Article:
I think most would agree that Beam bourbon isn't really heavy on the barrel, you have to go up to 9 years old - Knob Creek - to get some noticeably assertive barrel influence. Even then Knob Creek isn't a bourbon heavy on tannin and wood sugars, neither is Booker's, or Baker.
Therefore, I'd argue the raw grains tend to show up more in its profile - not a raw taste, I'm talking about the effects on the palate of distilling mostly from non-malted grains.
This is exactly the case with pure pot still Irish, now called single pot still Irish. The majority of the mash is from unmalted grains (barley in that case). And there is likewize no charred barrel to cover over that taste. And both this form of Irish and bourbon are typically sold at 6-8 years aging, a bit higher in some cases.
Scotch malt is 100% barley malt which results in a softer taste to begin with and also, the grains taste often is modified with a peat flavour. Finally, Scotch malt is typically aged rather longer than most bourbon and pot still Irish on the market. Redbreast at 12 and 15 years is the outside limit for pure pot still aging but most comes in from 8-10 years age, this is the range of Green Spot for example, and the pot still elements of regular Jameson and Powers are probably around 6-8 years.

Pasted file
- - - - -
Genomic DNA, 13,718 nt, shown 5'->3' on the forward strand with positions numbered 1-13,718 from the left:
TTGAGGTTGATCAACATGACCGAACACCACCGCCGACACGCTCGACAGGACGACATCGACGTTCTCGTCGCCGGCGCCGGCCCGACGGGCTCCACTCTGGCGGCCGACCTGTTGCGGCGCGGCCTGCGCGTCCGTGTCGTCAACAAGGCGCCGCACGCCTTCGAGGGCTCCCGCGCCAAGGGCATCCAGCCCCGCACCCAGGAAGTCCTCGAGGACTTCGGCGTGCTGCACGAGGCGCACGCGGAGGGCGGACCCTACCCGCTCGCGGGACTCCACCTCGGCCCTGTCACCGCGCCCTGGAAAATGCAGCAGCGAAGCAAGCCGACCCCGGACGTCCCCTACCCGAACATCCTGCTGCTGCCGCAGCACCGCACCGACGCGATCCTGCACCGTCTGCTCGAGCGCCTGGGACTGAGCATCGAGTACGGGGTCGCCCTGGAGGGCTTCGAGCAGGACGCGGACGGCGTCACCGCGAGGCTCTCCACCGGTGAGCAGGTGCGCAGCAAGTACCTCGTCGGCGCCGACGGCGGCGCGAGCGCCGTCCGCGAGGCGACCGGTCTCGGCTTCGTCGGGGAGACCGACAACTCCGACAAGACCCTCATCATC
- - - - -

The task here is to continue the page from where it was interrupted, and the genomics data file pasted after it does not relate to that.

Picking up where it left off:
Putting it a different way, I think other bourbons would show a similar connection to pure pot still Irish whiskey but often the barrel effect of U.S. straight whiskey obscures it. But I get an Irish-like connection too with WR, with it's pot still component. It presents assertively the raw grains taste - the triple pot stills do even at 159 - yet at 5-6 years aging the barrel doesn't have time to cover it over and transform it. Or take any young bourbon from HH or Buffalo Trace, say, that doughy oily taste from the grains is similar to good Irish pot still.
Just a theory, but to me it makes sense that Irish methods would inform early American ones. I've read that before Bushmills in Ulster - home of the Scots-Irish who emigrated in significant numbers to parts of Appalachia - used all-malt, it used a typical Ireland mashbill of unmalted grains and barley malt...